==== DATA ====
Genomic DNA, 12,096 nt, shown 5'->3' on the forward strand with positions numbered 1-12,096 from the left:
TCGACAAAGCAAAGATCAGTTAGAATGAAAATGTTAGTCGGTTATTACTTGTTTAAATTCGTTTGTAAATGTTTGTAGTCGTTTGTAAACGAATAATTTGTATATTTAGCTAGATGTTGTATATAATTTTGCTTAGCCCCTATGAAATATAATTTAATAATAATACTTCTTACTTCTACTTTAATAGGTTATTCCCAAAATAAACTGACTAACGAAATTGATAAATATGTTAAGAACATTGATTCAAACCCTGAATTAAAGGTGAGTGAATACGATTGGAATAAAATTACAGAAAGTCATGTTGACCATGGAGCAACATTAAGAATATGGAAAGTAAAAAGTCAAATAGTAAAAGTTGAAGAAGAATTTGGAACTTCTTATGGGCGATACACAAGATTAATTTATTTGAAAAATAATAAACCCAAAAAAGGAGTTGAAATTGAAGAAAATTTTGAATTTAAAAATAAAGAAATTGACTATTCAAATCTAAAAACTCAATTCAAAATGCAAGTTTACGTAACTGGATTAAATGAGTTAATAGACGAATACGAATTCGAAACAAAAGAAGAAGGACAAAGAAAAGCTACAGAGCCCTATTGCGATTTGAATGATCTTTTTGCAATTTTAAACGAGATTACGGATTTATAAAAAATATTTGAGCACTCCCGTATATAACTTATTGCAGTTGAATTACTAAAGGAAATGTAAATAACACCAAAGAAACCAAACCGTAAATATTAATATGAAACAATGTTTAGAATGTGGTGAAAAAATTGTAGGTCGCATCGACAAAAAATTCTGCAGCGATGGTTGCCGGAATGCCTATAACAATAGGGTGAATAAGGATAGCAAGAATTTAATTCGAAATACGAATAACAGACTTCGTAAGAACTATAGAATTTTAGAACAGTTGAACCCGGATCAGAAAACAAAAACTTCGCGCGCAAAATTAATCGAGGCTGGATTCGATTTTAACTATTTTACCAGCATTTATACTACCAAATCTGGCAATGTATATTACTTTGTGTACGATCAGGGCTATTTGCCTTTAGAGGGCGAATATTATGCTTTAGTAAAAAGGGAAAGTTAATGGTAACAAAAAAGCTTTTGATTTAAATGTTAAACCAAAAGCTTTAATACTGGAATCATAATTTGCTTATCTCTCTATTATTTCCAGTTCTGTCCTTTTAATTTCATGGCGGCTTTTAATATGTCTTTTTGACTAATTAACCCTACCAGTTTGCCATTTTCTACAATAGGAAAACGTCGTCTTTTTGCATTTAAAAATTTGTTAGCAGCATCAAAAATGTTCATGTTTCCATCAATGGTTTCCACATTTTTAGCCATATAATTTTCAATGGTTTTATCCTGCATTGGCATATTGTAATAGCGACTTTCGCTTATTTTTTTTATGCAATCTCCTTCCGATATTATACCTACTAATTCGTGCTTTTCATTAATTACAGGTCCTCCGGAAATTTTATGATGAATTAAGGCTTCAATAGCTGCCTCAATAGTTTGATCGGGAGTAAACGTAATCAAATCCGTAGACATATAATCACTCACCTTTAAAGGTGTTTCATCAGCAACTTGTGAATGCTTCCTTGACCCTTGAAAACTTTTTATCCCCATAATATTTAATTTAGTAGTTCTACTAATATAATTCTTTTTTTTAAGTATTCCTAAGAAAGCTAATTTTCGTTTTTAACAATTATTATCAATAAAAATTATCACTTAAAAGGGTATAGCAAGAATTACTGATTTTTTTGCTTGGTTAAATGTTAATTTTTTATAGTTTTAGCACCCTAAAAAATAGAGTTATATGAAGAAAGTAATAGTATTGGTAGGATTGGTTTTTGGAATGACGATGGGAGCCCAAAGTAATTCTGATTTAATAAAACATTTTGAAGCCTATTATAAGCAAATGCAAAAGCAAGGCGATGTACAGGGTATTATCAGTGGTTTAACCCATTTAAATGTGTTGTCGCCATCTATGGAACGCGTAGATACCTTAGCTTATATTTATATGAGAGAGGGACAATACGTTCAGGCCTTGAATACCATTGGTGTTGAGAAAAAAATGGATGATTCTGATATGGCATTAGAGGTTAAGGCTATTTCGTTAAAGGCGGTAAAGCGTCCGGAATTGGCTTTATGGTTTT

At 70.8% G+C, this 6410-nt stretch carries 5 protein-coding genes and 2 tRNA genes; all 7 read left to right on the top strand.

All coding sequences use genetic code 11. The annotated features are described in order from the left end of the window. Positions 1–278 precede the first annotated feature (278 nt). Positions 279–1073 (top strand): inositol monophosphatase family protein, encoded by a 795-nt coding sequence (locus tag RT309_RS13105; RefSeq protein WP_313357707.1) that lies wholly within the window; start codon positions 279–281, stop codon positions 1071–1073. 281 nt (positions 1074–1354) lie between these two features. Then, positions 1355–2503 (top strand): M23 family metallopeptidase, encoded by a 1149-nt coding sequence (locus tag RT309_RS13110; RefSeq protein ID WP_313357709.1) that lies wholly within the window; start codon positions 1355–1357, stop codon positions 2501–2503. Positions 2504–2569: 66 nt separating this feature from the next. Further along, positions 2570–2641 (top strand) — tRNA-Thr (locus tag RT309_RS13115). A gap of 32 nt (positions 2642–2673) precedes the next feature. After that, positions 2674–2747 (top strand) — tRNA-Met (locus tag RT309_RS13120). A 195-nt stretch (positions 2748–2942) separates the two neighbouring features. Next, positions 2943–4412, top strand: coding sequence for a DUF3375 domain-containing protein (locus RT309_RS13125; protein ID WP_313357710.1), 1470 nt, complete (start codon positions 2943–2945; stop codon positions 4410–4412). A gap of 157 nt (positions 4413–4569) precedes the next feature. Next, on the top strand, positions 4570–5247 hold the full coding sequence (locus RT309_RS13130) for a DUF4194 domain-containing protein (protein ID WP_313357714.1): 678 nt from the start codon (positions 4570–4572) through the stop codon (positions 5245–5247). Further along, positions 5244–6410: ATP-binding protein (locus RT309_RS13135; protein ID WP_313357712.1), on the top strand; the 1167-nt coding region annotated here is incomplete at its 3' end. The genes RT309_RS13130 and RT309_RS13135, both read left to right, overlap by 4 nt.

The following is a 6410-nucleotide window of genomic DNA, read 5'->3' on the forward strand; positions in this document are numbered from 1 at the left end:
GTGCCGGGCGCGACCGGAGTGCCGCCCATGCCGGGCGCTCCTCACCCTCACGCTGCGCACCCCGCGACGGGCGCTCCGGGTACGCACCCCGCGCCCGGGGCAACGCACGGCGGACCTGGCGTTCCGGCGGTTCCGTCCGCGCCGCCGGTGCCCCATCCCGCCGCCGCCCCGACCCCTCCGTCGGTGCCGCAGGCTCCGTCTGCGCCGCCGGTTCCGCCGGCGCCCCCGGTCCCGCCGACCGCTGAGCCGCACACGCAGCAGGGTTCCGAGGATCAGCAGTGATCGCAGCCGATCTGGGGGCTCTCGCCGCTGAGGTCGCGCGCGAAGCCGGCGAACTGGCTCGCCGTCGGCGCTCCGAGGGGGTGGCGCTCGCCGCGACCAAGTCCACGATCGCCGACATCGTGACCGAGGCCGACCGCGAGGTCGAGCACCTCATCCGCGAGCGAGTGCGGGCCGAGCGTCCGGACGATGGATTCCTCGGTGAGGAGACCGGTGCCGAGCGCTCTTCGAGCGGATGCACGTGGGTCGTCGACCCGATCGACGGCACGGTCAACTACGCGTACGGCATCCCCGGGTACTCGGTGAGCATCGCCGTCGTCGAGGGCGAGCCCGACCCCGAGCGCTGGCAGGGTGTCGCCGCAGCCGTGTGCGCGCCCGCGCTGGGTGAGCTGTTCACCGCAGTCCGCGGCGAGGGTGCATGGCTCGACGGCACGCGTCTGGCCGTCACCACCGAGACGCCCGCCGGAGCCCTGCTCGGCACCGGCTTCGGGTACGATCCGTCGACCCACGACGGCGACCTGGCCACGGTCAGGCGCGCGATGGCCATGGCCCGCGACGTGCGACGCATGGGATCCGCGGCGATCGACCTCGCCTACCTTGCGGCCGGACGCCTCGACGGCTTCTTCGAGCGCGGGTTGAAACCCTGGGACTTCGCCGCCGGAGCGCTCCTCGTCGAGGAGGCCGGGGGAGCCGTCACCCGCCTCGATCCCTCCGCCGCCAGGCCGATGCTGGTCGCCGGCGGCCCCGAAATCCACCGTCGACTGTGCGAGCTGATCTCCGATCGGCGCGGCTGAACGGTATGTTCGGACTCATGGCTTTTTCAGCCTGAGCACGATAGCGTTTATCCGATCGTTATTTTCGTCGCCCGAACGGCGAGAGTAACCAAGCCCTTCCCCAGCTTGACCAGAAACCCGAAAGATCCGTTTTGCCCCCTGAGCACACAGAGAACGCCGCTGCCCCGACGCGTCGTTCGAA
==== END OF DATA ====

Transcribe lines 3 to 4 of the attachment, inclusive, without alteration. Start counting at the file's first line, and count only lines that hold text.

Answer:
At 70.8% G+C, this 6410-nt stretch carries 5 protein-coding genes and 2 tRNA genes; all 7 read left to right on the top strand.

All coding sequences use genetic code 11. The annotated features are described in order from the left end of the window. Positions 1–278 precede the first annotated feature (278 nt). Positions 279–1073 (top strand): inositol monophosphatase family protein, encoded by a 795-nt coding sequence (locus tag RT309_RS13105; RefSeq protein WP_313357707.1) that lies wholly within the window; start codon positions 279–281, stop codon positions 1071–1073. 281 nt (positions 1074–1354) lie between these two features. Then, positions 1355–2503 (top strand): M23 family metallopeptidase, encoded by a 1149-nt coding sequence (locus tag RT309_RS13110; RefSeq protein ID WP_313357709.1) that lies wholly within the window; start codon positions 1355–1357, stop codon positions 2501–2503. Positions 2504–2569: 66 nt separating this feature from the next. Further along, positions 2570–2641 (top strand) — tRNA-Thr (locus tag RT309_RS13115). A gap of 32 nt (positions 2642–2673) precedes the next feature. After that, positions 2674–2747 (top strand) — tRNA-Met (locus tag RT309_RS13120). A 195-nt stretch (positions 2748–2942) separates the two neighbouring features. Next, positions 2943–4412, top strand: coding sequence for a DUF3375 domain-containing protein (locus RT309_RS13125; protein ID WP_313357710.1), 1470 nt, complete (start codon positions 2943–2945; stop codon positions 4410–4412). A gap of 157 nt (positions 4413–4569) precedes the next feature. Next, on the top strand, positions 4570–5247 hold the full coding sequence (locus RT309_RS13130) for a DUF4194 domain-containing protein (protein ID WP_313357714.1): 678 nt from the start codon (positions 4570–4572) through the stop codon (positions 5245–5247). Further along, positions 5244–6410: ATP-binding protein (locus RT309_RS13135; protein ID WP_313357712.1), on the top strand; the 1167-nt coding region annotated here is incomplete at its 3' end. The genes RT309_RS13130 and RT309_RS13135, both read left to right, overlap by 4 nt.